You cannot pass St. Oswald’s church without admiring its presence.

We cannot possibly do justice to this magnificent church in this leaflet so we would urge you to read the information we have of St Oswald’s at RiversMEET before you visit the church. The church is also taking part in the Heritage Days- you must visit.

By the time you have reached the side gate to St Oswald’s you will have seen the imposing building across the road. This is the Cedars, built in the mid 18th century (it is shown on a 1786 map) by Lord Mexborough for his Estate agents. The oldest part is at the rear. Occupied 1841-1867 by the Rev Philip Yorke Savile, Rector of Methley, until his new Rectory was built.

The next occupants, were the Embleton family the last member, Mr Henry Cawood Embleton, living here until his death in 1930. Mr H C Embleton was a great benefactor of St Oswald’s church and it was largely due to his generosity that the 1926 rnovations were possible. He was also a great lover of the arts and music. Sir Edward Elgar, his personal friend, often visited the Cedars. The ’musical’ tombstones to the entrance to the main drive to Church and others near the Cenotaph are those of the Embleton family.

After the death of Mr Embleton the house was divided into three: one large double-fronted house, a cottage at the side of this and another cottage behind, later the house was divided into two Flats. In the 1980s the house became a residential home for the elderly.

Walk further and you will reach Ladybirds nursery. This was the Church of England school built in 1847 and extended 1859. On the 6th September 1897 there were 185 children on the roll. It opened as Methley Girls’ National School and the children paid 2d, later 3d, to attend.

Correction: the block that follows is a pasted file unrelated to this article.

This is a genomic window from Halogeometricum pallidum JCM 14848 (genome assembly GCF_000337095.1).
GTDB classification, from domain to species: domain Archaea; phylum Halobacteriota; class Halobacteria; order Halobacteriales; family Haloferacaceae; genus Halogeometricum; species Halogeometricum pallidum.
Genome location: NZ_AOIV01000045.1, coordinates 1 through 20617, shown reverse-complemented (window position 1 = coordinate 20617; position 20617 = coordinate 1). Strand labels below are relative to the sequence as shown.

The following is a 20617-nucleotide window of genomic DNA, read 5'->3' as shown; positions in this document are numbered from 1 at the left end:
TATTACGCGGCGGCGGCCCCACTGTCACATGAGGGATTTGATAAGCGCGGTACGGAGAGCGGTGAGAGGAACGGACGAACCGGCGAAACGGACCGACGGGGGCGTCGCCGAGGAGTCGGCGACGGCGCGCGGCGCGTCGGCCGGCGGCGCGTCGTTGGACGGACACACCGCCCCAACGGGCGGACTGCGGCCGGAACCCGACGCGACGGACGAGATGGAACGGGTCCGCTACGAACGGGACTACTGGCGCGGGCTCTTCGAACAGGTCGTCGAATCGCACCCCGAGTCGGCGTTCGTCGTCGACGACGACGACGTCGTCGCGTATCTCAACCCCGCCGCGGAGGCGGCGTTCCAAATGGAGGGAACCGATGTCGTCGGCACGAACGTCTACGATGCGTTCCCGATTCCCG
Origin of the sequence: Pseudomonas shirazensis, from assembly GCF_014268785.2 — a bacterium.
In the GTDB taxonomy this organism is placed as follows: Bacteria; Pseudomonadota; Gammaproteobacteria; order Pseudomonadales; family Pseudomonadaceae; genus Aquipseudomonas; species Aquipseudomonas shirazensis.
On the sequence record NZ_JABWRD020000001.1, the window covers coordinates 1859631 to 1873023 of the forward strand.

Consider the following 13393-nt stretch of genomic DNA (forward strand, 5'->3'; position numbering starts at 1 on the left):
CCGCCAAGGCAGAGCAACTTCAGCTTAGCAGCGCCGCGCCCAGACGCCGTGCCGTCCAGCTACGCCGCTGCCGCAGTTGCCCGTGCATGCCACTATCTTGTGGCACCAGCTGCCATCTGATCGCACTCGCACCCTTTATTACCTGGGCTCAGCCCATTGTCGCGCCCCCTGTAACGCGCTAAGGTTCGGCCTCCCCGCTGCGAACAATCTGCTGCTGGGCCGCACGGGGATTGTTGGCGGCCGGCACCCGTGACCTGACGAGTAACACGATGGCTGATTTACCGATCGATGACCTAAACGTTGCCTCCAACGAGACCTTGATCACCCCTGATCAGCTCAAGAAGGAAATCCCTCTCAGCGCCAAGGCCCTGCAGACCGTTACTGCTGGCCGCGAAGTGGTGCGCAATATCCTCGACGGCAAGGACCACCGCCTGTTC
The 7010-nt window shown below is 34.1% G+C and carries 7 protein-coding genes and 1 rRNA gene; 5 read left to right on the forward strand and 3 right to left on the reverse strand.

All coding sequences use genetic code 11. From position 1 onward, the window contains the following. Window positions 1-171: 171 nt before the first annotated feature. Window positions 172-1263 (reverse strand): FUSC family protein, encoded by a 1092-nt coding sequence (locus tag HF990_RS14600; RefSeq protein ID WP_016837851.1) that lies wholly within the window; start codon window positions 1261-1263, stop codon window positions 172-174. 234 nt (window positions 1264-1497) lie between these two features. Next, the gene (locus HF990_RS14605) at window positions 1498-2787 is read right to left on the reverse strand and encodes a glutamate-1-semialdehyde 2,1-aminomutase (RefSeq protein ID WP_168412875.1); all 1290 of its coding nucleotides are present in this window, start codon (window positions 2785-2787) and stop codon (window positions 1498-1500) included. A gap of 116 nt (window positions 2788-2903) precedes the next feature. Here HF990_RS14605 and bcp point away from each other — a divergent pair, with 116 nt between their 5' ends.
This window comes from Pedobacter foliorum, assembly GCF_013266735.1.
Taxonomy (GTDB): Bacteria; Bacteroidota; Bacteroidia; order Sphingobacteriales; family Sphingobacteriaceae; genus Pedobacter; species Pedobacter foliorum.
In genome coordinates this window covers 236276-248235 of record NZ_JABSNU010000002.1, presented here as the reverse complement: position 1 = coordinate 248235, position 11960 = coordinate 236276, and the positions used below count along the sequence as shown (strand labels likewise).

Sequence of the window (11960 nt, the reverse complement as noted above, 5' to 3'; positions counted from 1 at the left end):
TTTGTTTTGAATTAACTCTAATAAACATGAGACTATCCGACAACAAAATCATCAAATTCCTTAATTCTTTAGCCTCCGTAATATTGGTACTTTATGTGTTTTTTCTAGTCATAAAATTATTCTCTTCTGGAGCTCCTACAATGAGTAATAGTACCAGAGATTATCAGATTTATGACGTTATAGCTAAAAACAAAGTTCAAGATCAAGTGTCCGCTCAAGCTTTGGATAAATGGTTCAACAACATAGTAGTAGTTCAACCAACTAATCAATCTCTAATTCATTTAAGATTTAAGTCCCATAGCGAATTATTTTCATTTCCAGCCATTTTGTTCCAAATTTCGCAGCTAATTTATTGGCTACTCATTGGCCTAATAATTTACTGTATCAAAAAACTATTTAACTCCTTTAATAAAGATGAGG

In 1905 it became Methley National School and had places for 177. Boys attended the school until they were 7 and then transferred to the Board School in Pinfold Lane.

Girls continued their education here until gaining a school-leaving certificate (12 – 13 years old). Later the leaving age raised to 14 and then 15. In 1986 the building was completely refurbished and officially opened on 31st October 1986 as St. Oswald’s Parish Centre.

st oswalds methley

This photo shows the ‘Chantry’, formerly St. Oswald’s Rectory.

The Rectory was built in 1867 for the Hon., The Rev. Philip Yorke Savile, son the the 3rd Earl and brother of the 4th Earl. The Rev. Philip Savile was Rector of Methley from 1841 -1897 and from 1841 to 1867 lived at the Cedars. The Rev. Charles Young was the last occupant (1964) of the Rectory.

The house became too expensive to maintain and was sold as a private residence. The view here shows part of the main drive with a path leading left to the stable block and coach
house. The large window is that of the staircase and the entrance to the house is in the corner.

The last building on this walk is unfortunately obscured from view. It is the new Rectory which was built on part of the land of the former Rectory. This photograph shows the front i.e. west view. The lower part on the left is the Rector’s study. The entrance from the main road passes in front of the school house (now Ladybirds) and to the rear of the Parish Centre.

We hope you have enjoyed your walk through Methleys rich history and have been inspired to complete more of our Walks Around Methley.

the chantry, methley